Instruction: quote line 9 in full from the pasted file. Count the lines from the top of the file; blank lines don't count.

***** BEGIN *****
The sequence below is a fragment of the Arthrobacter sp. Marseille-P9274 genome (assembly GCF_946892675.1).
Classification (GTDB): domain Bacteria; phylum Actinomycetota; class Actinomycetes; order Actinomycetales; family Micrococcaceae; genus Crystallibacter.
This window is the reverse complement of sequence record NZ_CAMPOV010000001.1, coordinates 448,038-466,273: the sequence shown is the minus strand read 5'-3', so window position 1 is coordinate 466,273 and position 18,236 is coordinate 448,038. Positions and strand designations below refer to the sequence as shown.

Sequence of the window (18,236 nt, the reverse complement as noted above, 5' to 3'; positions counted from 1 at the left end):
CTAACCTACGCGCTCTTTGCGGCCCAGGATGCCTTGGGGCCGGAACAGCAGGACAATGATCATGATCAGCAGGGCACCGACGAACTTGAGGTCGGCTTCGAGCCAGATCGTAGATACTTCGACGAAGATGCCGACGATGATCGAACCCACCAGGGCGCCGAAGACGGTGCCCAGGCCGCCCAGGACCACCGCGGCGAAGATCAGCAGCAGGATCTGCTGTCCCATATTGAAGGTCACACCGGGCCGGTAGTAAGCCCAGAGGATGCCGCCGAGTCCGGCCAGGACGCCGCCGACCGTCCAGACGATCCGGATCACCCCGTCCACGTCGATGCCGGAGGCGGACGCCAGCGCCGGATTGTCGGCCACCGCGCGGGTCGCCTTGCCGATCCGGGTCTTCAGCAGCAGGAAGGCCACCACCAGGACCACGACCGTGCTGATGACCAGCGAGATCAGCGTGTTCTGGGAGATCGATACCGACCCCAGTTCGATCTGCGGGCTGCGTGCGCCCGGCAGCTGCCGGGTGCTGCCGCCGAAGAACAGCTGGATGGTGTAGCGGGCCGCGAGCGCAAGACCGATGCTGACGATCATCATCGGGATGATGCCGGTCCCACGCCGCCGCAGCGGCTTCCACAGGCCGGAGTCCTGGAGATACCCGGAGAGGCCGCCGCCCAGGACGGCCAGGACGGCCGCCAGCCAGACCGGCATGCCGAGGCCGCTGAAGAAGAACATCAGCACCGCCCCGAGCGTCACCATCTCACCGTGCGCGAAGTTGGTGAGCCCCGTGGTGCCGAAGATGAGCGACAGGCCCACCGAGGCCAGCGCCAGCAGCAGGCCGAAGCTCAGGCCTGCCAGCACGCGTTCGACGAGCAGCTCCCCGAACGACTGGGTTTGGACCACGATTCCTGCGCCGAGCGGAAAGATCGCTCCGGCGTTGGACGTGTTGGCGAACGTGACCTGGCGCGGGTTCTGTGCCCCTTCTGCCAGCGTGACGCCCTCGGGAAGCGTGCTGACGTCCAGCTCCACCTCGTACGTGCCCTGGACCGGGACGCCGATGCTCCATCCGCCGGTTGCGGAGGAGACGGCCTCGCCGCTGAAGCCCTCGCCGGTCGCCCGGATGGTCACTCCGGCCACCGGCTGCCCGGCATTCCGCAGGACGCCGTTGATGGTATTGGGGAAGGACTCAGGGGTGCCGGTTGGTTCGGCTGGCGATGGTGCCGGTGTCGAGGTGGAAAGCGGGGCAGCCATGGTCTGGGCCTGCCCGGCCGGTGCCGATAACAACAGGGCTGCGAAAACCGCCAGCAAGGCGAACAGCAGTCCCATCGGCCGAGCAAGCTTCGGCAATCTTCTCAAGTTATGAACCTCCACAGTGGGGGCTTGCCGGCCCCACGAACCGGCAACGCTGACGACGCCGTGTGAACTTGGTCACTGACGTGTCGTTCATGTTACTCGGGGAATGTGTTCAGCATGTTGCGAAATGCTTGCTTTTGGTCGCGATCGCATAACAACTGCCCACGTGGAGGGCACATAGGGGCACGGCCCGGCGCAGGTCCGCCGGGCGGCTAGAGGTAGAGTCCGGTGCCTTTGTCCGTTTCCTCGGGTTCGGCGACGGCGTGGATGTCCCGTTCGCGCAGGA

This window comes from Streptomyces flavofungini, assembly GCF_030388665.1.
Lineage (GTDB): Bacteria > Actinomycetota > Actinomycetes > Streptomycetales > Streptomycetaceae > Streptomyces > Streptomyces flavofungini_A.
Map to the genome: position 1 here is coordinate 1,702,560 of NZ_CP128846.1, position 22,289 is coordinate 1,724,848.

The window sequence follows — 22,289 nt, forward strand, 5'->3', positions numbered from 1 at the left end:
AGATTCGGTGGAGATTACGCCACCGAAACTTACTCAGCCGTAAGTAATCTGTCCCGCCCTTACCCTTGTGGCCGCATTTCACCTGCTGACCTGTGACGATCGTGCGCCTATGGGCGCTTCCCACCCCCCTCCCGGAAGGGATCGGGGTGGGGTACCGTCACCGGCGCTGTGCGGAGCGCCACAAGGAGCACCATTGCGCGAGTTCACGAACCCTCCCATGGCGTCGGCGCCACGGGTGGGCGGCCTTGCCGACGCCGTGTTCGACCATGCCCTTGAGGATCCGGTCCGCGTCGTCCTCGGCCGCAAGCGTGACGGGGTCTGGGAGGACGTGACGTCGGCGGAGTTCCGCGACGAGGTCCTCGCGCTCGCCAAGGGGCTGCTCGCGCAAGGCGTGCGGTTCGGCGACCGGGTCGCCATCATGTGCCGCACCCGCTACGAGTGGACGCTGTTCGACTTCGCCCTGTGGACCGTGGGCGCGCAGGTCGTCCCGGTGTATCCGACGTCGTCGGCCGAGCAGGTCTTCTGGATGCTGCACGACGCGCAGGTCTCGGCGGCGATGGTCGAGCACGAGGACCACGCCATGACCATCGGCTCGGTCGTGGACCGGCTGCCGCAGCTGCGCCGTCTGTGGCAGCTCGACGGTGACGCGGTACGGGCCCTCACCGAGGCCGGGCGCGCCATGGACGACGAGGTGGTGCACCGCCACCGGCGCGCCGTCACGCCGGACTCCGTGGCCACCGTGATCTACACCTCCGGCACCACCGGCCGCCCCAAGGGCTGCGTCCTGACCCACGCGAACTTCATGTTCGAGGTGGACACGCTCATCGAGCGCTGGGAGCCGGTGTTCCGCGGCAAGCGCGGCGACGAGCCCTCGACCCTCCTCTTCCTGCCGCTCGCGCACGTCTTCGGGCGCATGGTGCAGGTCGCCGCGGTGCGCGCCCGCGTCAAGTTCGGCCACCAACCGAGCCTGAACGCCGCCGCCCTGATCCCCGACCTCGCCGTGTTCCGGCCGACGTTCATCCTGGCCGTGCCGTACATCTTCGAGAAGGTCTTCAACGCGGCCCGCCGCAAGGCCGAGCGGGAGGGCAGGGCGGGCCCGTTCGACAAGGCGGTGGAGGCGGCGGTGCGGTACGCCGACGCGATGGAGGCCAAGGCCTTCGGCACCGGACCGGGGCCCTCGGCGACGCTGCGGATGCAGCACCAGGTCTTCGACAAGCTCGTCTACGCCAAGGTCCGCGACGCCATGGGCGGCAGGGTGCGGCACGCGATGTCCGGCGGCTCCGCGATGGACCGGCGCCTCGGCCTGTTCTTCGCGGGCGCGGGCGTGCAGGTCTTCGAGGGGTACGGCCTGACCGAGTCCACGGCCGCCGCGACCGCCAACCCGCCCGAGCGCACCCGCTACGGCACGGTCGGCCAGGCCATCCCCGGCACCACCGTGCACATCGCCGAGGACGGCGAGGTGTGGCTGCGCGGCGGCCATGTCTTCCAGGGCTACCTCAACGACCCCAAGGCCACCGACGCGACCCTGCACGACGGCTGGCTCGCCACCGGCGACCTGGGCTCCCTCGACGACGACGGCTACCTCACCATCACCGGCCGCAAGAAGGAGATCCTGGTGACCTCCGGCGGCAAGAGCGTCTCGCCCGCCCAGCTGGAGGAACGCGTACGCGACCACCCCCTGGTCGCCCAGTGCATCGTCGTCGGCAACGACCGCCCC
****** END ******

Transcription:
The window sequence follows — 22,289 nt, forward strand, 5'->3', positions numbered from 1 at the left end: